Helping The Helpless

Helping The Helpless

Rehabbers give time, effort to critters in need

Making Ripples

We recently received a couple of requests for wildlife rehabilitation — although we are not licensed rehabilitators and do not accept animals — so it seemed like a good time to update our Ripples directory of area rehabbers. These brave and hardworking volunteers are out there every day saving the lives of cute bunnies, dangerous raptors, and turtles who just couldn’t cross the highway fast enough.

Most wildlife rehabbers specialize in a certain area and only take in animals that they feel they can adequately care for and are licensed to handle, such as birds or turtles. Most are also generously operating out of their own pockets, so consider making a donation to help them help the animal you bring to them.

Every animal can hurt you to some degree, even the cute ones, so it’s best not to handle them if it can be avoided. This protects the animal’s health, too. Wear gloves and use caution when transporting to a wildlife rehabilitator.

If the animal appears to be in shock (bird flew into a window, chipmunk stunned by a house cat, etc.) but no injury is apparent, getting it to a safe space where it can rest is often all it needs.

Fawns are often left alone by their mothers for their own protection. She’ll return infrequently to nurse. Fawns will not necessarily run from you but will stay motionless in hiding. This doesn’t mean they are injured or abandoned. Your presence in the area makes mother too afraid to come back. Unless the fawn’s life is in danger, don’t move it.

Fledgling birds may leave the nest unable to fly exactly like their parents. Parents continue feeding their young on the ground and in bushes. If the fledgling is feathered, not naked with eyes closed, it probably doesn’t need help. Birds will not abandon their eggs and hatchlings if you put them back into the nest.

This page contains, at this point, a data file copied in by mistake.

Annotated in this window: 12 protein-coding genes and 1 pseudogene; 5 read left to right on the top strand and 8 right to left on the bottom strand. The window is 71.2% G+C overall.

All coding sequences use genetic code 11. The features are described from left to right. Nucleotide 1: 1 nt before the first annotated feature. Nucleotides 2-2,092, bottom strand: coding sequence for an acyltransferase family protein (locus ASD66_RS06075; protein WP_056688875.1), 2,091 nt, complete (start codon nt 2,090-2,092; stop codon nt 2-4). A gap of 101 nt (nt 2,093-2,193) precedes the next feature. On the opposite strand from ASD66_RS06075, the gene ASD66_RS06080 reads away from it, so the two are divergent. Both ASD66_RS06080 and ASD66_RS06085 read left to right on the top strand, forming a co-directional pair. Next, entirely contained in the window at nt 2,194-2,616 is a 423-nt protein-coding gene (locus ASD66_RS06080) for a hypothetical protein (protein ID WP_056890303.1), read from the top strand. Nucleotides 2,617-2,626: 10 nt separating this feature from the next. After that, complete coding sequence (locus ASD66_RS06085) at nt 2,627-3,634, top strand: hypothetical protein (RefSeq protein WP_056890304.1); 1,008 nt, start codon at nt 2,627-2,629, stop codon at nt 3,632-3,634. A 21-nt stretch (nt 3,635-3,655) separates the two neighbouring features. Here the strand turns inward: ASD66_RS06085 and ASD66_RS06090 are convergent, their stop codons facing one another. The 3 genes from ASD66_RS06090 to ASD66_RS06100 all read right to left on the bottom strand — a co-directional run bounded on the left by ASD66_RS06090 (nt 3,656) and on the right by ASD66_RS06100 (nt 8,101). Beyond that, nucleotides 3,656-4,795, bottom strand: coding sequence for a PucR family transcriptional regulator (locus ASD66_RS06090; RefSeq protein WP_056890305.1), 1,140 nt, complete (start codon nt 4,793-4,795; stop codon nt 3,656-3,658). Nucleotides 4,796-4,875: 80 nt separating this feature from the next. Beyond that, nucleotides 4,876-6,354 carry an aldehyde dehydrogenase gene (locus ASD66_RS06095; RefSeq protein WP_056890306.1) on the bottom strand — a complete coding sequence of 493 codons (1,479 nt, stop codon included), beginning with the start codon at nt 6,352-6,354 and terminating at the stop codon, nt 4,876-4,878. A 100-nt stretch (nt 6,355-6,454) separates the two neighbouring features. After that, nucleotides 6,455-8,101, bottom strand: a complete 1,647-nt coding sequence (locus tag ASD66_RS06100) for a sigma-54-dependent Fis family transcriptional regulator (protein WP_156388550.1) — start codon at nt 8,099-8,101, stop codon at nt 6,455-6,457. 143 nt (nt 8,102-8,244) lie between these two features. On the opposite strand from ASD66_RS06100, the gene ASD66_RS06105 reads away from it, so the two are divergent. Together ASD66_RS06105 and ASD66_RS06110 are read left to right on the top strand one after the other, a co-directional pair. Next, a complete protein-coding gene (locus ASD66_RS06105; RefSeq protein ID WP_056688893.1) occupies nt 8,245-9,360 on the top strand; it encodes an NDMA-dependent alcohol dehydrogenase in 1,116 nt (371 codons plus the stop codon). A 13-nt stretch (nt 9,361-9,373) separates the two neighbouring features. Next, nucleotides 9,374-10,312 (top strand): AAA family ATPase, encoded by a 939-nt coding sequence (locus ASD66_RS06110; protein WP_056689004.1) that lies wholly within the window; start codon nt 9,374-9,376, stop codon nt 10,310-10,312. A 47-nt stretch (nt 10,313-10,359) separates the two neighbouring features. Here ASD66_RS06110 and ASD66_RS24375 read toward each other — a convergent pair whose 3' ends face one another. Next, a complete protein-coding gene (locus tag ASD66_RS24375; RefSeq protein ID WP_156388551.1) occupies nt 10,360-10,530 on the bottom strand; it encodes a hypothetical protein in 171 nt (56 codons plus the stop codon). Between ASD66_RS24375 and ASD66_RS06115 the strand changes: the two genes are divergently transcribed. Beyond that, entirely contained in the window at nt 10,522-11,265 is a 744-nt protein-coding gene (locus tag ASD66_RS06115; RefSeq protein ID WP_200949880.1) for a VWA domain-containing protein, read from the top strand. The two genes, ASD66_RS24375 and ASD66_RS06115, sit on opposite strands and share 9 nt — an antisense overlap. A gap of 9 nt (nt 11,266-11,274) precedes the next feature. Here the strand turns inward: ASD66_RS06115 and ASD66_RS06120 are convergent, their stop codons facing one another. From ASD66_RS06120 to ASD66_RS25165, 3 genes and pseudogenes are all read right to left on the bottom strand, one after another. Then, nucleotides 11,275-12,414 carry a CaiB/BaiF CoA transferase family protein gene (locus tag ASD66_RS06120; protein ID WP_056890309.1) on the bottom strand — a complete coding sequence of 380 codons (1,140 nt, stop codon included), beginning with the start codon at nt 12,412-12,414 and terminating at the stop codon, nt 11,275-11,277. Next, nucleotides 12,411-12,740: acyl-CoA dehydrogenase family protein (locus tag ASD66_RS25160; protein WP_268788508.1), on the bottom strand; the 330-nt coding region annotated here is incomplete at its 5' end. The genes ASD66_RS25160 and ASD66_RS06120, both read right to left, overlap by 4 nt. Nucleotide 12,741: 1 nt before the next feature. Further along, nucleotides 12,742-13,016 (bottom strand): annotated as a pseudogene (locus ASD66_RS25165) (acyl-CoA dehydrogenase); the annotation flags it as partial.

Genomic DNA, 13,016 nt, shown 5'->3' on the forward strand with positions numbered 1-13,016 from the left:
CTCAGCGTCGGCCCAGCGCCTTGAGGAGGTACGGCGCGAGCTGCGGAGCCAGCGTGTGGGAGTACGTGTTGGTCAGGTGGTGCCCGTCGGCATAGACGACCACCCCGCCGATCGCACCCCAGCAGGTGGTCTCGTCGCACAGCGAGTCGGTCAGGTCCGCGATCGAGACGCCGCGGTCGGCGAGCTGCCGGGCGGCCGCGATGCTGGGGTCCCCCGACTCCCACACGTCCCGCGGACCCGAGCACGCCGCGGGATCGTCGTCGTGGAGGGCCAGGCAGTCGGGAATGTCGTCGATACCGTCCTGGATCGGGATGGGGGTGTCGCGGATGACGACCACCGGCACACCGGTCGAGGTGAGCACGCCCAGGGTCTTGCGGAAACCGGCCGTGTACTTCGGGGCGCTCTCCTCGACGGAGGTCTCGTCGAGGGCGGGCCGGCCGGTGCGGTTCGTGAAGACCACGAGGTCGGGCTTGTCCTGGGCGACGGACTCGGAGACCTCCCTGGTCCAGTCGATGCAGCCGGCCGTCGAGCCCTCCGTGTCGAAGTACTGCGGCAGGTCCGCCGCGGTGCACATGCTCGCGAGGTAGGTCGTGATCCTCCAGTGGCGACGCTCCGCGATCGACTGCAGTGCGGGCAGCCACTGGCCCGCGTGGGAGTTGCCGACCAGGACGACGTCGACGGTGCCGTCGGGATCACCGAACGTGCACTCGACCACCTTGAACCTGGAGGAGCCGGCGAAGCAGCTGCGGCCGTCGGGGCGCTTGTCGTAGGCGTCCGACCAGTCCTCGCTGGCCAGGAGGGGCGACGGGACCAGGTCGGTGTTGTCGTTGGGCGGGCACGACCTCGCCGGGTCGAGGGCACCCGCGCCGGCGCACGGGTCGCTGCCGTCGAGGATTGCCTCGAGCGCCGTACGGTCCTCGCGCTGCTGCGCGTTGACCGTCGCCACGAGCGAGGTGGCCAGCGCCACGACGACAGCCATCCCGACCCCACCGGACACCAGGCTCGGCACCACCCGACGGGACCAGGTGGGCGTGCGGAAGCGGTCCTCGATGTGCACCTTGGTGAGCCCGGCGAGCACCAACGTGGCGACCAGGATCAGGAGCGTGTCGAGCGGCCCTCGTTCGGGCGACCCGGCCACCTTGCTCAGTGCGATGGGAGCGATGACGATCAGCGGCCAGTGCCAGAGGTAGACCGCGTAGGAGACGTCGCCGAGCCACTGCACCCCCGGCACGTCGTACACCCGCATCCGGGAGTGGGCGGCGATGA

Baby bunnies leave their nest at a pretty young age. If they’re not injured, and they can run away, they’ll be fine and are ready to be on their own even if they seem so small.

Courtesy Photo
Sometimes an animal like this chipmunk is just stunned or in shock and needs to be moved somewhere safe until it recovers.

And here’s a thought: just as we need to remember that wildlife need rescuing because their lives are important, we also need to remember that child refugees are vulnerable like that baby bunny or squirrel and need rescuing, too. It’s OK to need help, to ask for it, or to provide it — no matter the differences in species or identity.

Amanda Bancroft is a writer, artist, and naturalist building an off-grid cottage for land conservation on Kessler Mountain. She and her husband Ryan blog about their adventures and offer a solar-hosted online educational center on how to make a difference with everyday choices at:



Northwest Arkansas

Wildlife Rehabilitators

*Please note, every effort has been made to ensure this list is up to date at time of publication, but circumstances often change and you may need to try several numbers before reaching an available rehabilitator. More rehabilitators may exist in your area than are listed here; searching online may be of help.

Morningstar Wildlife Rehabilitation Center, Gravette — Contact Lynn Scuimbato at 795-1515 (only accepts raptors such as eagles, hawks, vultures, etc.)

Toodie Laswell, Gentry — 233-1751 (all native species except birds)

Dianna Kinsey, Berryville — 816-387-9320 (only squirrels)

Joyce Hicks, Bella Vista — 972-571-8247 (only turtles)

Cheryl Swartout, Springdale — 502-2843 (all native species except birds)

Daniel Jones, Lincoln — 824-5837 (mammals only)

Categories: Making Ripples